Okinawa, a subtropical island, has a climate with little difference in temperature throughout the year, which has fostered a precious natural environment. One of the world’s largest coral reefs grows in the crystal clear waters known as “Churaumi,” and the colorful fish that call it home congregate there. In Yanbaru and Iriomote Island, which are designated as national parks, unspoiled virgin forests spread out, and precious plants and animals, including national natural treasures, have been carrying on their lives since ancient times. Okinawa is also known as the “Galapagos of the Orient” because of the many creatures that have evolved in their own unique way, and its nature is a great asset for Japan. Activities such as canoeing and trekking allow you to fully enjoy this natural environment and bring you an emotionally moving experience.
Okinawa was once an independent country called Ryukyu. The Kingdom of Ryukyu began in the 15th century and lasted for 450 years, during which time it developed with deep ties to China, Japan, and Southeast Asia. The fields of development ranged from arts and crafts to performing arts and music, as well as food and clothing of the common people. After World War II, influence of the U.S. became also significant. A fusion of cultures can be seen in gourmet foods such as taco rice and music called Okinawan rock. On the other hand, castles (gusuku) and mausoleums have been built in various parts of the country since before the establishment of the unified dynasty, and are highly regarded worldwide as historical and cultural heritage. Nine sites in the prefecture, from the ruins of Nakijin Castle in the north to Seifa Utaki in the south, have been registered as World Heritage sites. As you can see, Okinawa has a history that is different from that of mainland Japan, but skillfully adopted foreign cultures to develop its own unique culture.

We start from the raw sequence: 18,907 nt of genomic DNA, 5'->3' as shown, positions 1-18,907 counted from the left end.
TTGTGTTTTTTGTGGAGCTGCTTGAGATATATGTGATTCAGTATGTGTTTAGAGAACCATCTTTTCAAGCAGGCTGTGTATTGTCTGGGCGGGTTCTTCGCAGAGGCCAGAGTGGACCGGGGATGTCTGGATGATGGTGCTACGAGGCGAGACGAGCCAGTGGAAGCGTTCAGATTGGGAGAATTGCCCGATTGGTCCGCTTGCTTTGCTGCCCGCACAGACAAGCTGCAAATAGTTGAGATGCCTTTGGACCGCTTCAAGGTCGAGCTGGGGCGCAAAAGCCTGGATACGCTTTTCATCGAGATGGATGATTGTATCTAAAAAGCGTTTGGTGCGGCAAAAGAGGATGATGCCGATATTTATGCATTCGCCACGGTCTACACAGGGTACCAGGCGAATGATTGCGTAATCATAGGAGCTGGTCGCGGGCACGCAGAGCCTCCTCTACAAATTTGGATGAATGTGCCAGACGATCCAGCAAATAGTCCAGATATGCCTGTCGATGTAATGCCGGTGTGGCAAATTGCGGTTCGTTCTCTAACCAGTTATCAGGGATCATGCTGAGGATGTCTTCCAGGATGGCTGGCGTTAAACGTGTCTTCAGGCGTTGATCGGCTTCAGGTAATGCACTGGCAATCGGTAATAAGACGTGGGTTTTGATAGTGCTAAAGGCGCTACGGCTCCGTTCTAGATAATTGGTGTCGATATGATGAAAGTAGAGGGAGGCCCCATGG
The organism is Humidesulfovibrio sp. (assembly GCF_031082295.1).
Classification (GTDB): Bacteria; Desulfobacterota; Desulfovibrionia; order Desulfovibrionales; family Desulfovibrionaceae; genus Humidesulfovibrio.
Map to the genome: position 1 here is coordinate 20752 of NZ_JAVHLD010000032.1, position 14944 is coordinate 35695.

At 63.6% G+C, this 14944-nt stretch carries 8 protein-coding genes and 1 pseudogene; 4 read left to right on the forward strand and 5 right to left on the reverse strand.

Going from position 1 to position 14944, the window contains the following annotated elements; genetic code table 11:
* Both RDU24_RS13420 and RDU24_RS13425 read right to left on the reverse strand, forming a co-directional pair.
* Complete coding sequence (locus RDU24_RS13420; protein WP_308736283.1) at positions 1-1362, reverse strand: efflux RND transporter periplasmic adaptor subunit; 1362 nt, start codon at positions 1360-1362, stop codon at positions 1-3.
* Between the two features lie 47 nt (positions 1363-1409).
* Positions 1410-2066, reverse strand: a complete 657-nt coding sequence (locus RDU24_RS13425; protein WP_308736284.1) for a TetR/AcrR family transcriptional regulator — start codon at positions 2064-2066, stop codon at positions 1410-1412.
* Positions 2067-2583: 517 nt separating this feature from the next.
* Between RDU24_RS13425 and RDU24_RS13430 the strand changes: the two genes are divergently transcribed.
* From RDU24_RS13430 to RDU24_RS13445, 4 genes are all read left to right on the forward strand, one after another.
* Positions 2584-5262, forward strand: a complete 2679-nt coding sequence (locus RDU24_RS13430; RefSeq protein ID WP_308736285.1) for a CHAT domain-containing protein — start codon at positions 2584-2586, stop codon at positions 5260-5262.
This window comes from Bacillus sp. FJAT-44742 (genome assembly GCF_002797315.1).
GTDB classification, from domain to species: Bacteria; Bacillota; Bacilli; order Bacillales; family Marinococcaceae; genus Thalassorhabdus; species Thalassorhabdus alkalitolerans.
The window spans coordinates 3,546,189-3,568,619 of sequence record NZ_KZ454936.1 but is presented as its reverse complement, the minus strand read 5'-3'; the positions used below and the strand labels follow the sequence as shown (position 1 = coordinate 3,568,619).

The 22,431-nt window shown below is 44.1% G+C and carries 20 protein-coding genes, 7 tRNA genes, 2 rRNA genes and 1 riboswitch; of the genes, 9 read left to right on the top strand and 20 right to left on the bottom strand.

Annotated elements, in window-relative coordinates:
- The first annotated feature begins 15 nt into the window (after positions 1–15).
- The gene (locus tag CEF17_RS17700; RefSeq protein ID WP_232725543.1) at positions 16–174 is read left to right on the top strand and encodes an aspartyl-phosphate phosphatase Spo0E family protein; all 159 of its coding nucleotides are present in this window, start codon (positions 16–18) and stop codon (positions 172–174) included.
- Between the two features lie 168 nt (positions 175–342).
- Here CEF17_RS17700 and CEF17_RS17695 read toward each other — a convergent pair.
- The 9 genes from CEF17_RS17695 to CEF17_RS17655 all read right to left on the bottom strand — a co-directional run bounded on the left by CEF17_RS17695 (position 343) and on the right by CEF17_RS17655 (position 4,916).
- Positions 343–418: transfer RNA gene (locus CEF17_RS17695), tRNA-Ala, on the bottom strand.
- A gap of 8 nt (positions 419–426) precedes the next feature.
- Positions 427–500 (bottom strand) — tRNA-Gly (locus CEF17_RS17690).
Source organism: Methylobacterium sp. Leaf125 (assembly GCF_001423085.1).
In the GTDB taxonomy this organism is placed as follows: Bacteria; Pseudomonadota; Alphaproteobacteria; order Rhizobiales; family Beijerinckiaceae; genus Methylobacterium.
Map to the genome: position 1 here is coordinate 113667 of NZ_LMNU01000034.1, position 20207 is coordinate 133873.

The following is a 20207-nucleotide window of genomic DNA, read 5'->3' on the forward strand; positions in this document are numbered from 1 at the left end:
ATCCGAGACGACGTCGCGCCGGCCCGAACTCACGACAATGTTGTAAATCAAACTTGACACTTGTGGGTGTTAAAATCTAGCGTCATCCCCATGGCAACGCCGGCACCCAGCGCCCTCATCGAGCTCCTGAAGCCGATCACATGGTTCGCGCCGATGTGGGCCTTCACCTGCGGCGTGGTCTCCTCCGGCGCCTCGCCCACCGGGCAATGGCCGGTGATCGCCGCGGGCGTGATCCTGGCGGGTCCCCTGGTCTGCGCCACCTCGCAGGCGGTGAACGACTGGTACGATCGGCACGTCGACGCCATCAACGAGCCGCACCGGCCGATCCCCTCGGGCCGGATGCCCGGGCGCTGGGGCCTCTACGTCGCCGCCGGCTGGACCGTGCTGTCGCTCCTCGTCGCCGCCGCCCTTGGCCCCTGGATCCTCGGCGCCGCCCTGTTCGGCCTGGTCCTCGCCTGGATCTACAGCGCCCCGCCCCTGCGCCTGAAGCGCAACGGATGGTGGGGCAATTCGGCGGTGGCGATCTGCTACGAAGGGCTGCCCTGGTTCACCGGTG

One of the characteristics of Okinawan culture is that it has developed by fusing foreign cultures while maintaining its uniqueness. One of the representative genres is the performing arts. Music has been refined mainly with the sanshin, which was promoted by the Ryukyu Kingdom to entertain diplomatic missions from China. Along with this Ryukyuan music, Ryukyuan dance, Kumiodori, which has been registered as an intangible cultural heritage, and Eisa, which retains the colors of the region, still have a strong appeal. Crafts, on the other hand have fostered the prosperity of traditional culture that has been nurtured since the Ryukyu Kingdom era. The Okinawan culture prides itself on artistic qualities in various fields―Yachimun pottery, made from local clay and warm to the touch; Ryukyu glass, characterized by its vivid colors and fine bubbles; textiles, one of the best in Japan in terms of technique; and Bingata, a type of dyeing that vividly depicts natural scenes.
The culture of Okinawa is unique and diverse. Okinawa is the only Prefecture with subtropical climate in Japan, and this is evident in the rich green vegetables, colorful fish, and other ingredients. Foreign cultures from China, Japan, and Southeast Asia have also had a great influence on Okinawan food. During the period of the Ryukyu Kingdom, the royal government occasionally sent chefs to China to entertain Chinese envoys, which resulted in the development of splendid court cuisine that combined the skills of chefs. On the other hand, the common people developed cuisine that reflected the concept of “Ishoku-Dogen” (equal emphasis on medicine and food for health) using available ingredients, leading to the realization of the world-famous longevity of the people in the island. In the post-war period, the island was also influenced by American culture, and as time went on, the island developed an even more international food culture, which is widely loved by both its residents and tourists.